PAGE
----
Moldy Messes May Harm Houses and Health
COLUMBIA - The Missouri State Penitentiary had to close its doors this year because of a mold infestation. The age of the abandoned 177 year old prison may be the reason for mold growing in it, but younger buildings can still have mold.
Mold is caused by water. It can come from the internal plumbing in the house, external water coming into the foundation (like rainwater) or humidity.
"One big thing that's happening lately since 2008 since there's been a lot of foreclosures because of the economy is homes are foreclosed. The bank takes them over and everything is turned off," Patsy Duncan, a certified indoor environmental consultant said. "They turn the air conditioner off, they turn the electricity off. And they leave it closed up... we get 100 degrees in summer and we get really cold in winter. You close up a house and you don't condition the indoors, whether it's heating it or air conditioning it mostly in the summer, you're going to get a high humidity intrusion. And it's just going to grow mold in there without any water intrusion."
Mold comes in different forms, shapes and sizes. It can look like a common black mold, to a more disguised type, like some that look like dust particles. Duncan said the easiest way to notice mold in a house is the musky smell it leaves. She said the best way to get rid of mold is to not touch it and call a professional to come and inspect it. She typically receives calls of people making moldy matters worse.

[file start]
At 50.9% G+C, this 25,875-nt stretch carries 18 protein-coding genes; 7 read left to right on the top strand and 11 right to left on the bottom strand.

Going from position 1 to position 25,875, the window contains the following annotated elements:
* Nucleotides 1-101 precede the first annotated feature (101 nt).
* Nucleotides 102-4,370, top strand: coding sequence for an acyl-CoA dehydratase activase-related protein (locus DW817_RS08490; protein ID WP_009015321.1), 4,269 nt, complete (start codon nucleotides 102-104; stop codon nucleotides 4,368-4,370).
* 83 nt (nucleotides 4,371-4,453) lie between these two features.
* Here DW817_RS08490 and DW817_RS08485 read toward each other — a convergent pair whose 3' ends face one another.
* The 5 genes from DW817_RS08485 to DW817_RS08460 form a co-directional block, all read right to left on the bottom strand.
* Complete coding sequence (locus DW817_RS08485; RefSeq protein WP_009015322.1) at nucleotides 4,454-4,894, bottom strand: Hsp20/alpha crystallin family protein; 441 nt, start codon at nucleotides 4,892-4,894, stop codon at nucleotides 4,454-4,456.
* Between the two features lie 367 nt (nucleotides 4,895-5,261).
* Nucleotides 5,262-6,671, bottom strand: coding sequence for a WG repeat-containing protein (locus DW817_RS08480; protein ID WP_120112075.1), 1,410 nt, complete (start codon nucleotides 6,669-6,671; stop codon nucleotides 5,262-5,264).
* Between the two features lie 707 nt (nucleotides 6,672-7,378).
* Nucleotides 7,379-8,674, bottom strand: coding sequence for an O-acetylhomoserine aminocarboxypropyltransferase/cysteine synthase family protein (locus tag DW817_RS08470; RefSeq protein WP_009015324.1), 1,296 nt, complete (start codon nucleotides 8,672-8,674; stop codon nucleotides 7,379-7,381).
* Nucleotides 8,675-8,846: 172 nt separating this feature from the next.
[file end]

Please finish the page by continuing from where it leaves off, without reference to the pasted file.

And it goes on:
Here is one of those stories: "We had this water damage two months ago. We thought it was dry and then we went back to the basement. Our family's getting sick, and we pulled this chair back and saw this mold so we just ripped it all out. But now we're still sick and we still smell it. And I just cringe when I hear that because I'm like, they made it worse because when they ripped it all out, it may not have been airborne at that time. but since they ripped it all out, it's definitely airborne to some extent."
Another common problem she hears homeowners do to try and kill the mold is spray bleach and wipe it away.
"People think, 'Oh I see a bunch of mold on the wall, I'm going to kill it with bleach and then it'll be all good. Where in fact what they do is they are making it worse because they are spraying it with bleach which is mostly water so are adding water to the problem. And they're getting the mold airborne."
Duncan understands that people would rather fix the problem themselves rather than spend money to have the mold looked at and removed. She sees this all the time. While mold can cost homeowners thousands of dollars in repairs, it can cost even more in health problems.
"Over time you are getting all these awful side effects. And a lot of time people don't even know that it's a mold problem," Duncan said. "You can get bleeding lungs. You can get cognitive problems where you're not remembering anything anymore... You can have a lot of awful symptoms from mold."
That's why all experts tell consumers to not clean up the mold themselves and instead have it professionally looked at first.
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